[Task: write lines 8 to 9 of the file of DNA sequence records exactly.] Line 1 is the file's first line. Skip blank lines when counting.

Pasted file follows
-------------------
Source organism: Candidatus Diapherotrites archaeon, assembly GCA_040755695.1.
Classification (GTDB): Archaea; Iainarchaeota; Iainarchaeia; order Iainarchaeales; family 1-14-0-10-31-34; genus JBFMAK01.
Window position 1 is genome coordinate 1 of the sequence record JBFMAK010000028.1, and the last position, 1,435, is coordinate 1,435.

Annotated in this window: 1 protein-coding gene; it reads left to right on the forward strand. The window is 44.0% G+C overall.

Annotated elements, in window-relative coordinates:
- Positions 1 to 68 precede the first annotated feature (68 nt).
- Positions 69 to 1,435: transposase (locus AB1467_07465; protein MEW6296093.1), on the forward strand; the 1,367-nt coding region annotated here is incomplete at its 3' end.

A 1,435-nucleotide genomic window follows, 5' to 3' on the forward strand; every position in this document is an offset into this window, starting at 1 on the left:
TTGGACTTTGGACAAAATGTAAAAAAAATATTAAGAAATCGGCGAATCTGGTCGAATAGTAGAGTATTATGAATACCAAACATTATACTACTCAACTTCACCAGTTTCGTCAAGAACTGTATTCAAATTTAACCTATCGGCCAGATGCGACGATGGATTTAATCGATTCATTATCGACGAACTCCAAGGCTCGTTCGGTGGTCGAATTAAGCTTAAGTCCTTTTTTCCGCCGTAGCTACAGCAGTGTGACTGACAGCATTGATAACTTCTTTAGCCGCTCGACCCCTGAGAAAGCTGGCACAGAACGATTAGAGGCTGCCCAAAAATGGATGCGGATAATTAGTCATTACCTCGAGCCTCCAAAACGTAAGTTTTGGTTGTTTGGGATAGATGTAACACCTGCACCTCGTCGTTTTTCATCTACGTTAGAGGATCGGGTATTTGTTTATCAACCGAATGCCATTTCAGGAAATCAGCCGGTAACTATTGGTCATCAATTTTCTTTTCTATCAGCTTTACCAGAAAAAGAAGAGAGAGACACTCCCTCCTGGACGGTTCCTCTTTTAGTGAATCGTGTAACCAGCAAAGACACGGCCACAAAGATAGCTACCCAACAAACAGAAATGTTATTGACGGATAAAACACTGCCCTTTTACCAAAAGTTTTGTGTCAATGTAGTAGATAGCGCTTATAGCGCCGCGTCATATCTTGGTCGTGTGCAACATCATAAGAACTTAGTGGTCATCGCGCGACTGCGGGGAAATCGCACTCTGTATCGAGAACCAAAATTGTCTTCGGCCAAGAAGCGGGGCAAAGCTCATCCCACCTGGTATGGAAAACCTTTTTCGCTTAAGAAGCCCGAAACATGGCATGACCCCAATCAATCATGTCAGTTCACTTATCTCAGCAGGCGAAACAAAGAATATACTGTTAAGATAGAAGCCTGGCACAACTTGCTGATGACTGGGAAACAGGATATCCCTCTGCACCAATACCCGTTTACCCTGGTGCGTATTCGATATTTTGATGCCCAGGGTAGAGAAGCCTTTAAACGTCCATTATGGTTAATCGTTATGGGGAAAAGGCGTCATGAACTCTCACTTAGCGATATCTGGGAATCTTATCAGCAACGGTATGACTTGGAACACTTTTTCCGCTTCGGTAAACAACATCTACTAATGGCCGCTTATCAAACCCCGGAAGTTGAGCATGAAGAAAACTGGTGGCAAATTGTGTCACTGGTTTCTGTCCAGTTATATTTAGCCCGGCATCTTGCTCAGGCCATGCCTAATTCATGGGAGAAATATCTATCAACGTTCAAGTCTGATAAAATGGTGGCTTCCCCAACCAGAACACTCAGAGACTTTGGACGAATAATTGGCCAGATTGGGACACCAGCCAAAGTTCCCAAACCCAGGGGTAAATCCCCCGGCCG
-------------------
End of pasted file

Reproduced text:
A 1,435-nucleotide genomic window follows, 5' to 3' on the forward strand; every position in this document is an offset into this window, starting at 1 on the left:
TTGGACTTTGGACAAAATGTAAAAAAAATATTAAGAAATCGGCGAATCTGGTCGAATAGTAGAGTATTATGAATACCAAACATTATACTACTCAACTTCACCAGTTTCGTCAAGAACTGTATTCAAATTTAACCTATCGGCCAGATGCGACGATGGATTTAATCGATTCATTATCGACGAACTCCAAGGCTCGTTCGGTGGTCGAATTAAGCTTAAGTCCTTTTTTCCGCCGTAGCTACAGCAGTGTGACTGACAGCATTGATAACTTCTTTAGCCGCTCGACCCCTGAGAAAGCTGGCACAGAACGATTAGAGGCTGCCCAAAAATGGATGCGGATAATTAGTCATTACCTCGAGCCTCCAAAACGTAAGTTTTGGTTGTTTGGGATAGATGTAACACCTGCACCTCGTCGTTTTTCATCTACGTTAGAGGATCGGGTATTTGTTTATCAACCGAATGCCATTTCAGGAAATCAGCCGGTAACTATTGGTCATCAATTTTCTTTTCTATCAGCTTTACCAGAAAAAGAAGAGAGAGACACTCCCTCCTGGACGGTTCCTCTTTTAGTGAATCGTGTAACCAGCAAAGACACGGCCACAAAGATAGCTACCCAACAAACAGAAATGTTATTGACGGATAAAACACTGCCCTTTTACCAAAAGTTTTGTGTCAATGTAGTAGATAGCGCTTATAGCGCCGCGTCATATCTTGGTCGTGTGCAACATCATAAGAACTTAGTGGTCATCGCGCGACTGCGGGGAAATCGCACTCTGTATCGAGAACCAAAATTGTCTTCGGCCAAGAAGCGGGGCAAAGCTCATCCCACCTGGTATGGAAAACCTTTTTCGCTTAAGAAGCCCGAAACATGGCATGACCCCAATCAATCATGTCAGTTCACTTATCTCAGCAGGCGAAACAAAGAATATACTGTTAAGATAGAAGCCTGGCACAACTTGCTGATGACTGGGAAACAGGATATCCCTCTGCACCAATACCCGTTTACCCTGGTGCGTATTCGATATTTTGATGCCCAGGGTAGAGAAGCCTTTAAACGTCCATTATGGTTAATCGTTATGGGGAAAAGGCGTCATGAACTCTCACTTAGCGATATCTGGGAATCTTATCAGCAACGGTATGACTTGGAACACTTTTTCCGCTTCGGTAAACAACATCTACTAATGGCCGCTTATCAAACCCCGGAAGTTGAGCATGAAGAAAACTGGTGGCAAATTGTGTCACTGGTTTCTGTCCAGTTATATTTAGCCCGGCATCTTGCTCAGGCCATGCCTAATTCATGGGAGAAATATCTATCAACGTTCAAGTCTGATAAAATGGTGGCTTCCCCAACCAGAACACTCAGAGACTTTGGACGAATAATTGGCCAGATTGGGACACCAGCCAAAGTTCCCAAACCCAGGGGTAAATCCCCCGGCCG